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|Supreme Court's missed opportunity|
The U.S. Supreme Court ruled last week that the city of New Haven, Conn., erred when it threw out the results of a firefighters exam because the only people who passed it were white and Hispanic.
The Supreme Court got it right, though it missed an opportunity to settle a problem that has plagued America for decadesóreverse discrimination.
At issue in Ricci vs. Destefano was whether New Haven violated Title 7 of the Civil Rights Act of 1964 when the city refused to promote the white people and the two Hispanics who passed the firefighters exam, which was tailored to ensure blacks would be well positioned to pass it. No blacks passed the exam, which was crafted out of fear that if enough blacks did not pass it and were not promoted, they would file a lawsuit against the city.
Instead, a white firefighter, Frank Ricci, sued New Haven after the city opted not to promote him and the other firefighters who scored well enough on the exam to be promoted to lieutenant or captain. Ricci was joined by 73 other firefighters in the lawsuit against New Haven.
In a summary judgment, a U.S. District Court judge ruled against Ricci and his colleagues.
A three-judge panel of the 2nd Circuit Court of Appeals upheld the District Court's decision. Judge Sonia Sotomayor, who President Obama recently nominated to the Supreme Court, was a member of the panel. In other words, the Supreme Court in Ricci vs. Destefano overturned a judge who will join them on the high court in a matter of months, assuming the U.S. Senate confirms Sotomayor's appointment.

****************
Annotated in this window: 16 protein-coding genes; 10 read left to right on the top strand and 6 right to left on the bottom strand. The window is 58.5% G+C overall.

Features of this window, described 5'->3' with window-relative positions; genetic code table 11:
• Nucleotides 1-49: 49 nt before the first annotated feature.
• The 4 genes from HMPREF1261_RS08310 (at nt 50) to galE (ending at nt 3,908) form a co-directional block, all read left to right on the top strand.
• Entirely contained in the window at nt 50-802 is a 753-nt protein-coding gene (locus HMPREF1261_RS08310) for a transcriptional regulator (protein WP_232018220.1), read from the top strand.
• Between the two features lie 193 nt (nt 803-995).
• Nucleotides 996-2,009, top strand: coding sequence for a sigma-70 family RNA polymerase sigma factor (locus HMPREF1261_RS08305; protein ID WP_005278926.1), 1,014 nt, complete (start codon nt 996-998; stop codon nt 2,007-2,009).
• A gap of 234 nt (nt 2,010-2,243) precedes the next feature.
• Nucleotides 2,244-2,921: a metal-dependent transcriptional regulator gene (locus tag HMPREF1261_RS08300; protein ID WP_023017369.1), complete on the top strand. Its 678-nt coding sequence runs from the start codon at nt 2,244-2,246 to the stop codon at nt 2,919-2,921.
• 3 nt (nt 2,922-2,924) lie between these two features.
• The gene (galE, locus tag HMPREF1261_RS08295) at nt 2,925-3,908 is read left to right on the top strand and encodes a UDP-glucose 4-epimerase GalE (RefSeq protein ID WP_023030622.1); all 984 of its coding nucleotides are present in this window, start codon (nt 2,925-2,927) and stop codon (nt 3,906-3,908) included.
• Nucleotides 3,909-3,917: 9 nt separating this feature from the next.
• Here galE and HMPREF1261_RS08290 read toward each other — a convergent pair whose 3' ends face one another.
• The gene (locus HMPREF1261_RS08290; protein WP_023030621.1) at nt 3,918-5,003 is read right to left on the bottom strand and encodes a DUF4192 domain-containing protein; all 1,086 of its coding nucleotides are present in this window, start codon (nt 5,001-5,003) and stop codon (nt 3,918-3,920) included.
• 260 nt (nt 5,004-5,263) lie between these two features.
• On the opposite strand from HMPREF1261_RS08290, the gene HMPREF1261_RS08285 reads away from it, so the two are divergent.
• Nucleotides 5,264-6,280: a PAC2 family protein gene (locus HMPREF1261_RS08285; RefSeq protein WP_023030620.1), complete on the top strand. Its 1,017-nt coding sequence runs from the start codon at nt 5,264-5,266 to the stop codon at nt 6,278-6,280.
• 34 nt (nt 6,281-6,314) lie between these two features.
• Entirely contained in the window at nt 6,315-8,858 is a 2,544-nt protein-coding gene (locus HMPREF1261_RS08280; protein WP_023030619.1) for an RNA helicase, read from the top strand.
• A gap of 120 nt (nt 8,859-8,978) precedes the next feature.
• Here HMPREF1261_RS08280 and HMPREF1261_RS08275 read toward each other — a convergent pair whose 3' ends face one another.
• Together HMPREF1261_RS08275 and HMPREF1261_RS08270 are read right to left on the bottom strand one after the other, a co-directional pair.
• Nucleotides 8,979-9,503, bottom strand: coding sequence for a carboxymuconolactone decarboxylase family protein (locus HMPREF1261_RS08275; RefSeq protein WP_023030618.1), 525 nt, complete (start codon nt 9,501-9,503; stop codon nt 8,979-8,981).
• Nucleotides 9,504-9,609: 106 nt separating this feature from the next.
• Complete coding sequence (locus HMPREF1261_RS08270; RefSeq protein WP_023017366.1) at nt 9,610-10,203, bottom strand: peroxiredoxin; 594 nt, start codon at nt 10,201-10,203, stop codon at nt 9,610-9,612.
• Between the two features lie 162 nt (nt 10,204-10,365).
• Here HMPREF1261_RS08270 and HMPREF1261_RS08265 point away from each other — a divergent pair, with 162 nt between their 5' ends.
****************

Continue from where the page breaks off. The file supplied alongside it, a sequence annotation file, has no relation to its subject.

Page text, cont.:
In its decision to overturn the 2nd Circuit Court of Appeals, the Supreme Court held that discrimination against white people in the hiring process is a violation of Title 7 of the 1964 Civil Rights Act. The only means, according to the Supreme Court, in which reverse discrimination can be justified is through a "strong basis of evidence" that the hiring process produced a "disparate impact" on the number of minorities qualified through the hiring process. The Supreme Court found as a matter of evidence that the hiring process in New Haven did not produce a "disparate impact" on the black applicants.
To surmise, the Supreme Court said an employer is barred by Title 7 of the Civil Rights Act from discriminating against whites in a hiring process. At the same time, though, blacks can sue for discrimination if there exists a "strong basis of evidence" that a hiring process produced "disparate impact" on a black job applicant. The "disparate impact" consideration was first recognized by the Supreme Court in 1971 when the Court held that absent discriminatory intent in hiring, a discriminatory impact was enough to violate Title 7 of the Civil Rights Act.
Yet, the Supreme Court could have settled the issue once and for all had it found that New Haven violated the Equal Protection Clause of the U.S. Constitution when the city practiced reverse discrimination against the white and Hispanic firefighter applicants. Instead, the Court sidestepped it and merely considered the Civil Rights Act in reaching its decision.
Justice Antonin Scalia recognized a missed opportunity when he saw it, and he opined correctly when he stated, "the war between disparate impact and equal protection will be waged sooner or later and it behooves us to begin thinking about howóand on what termsóto make peace between them."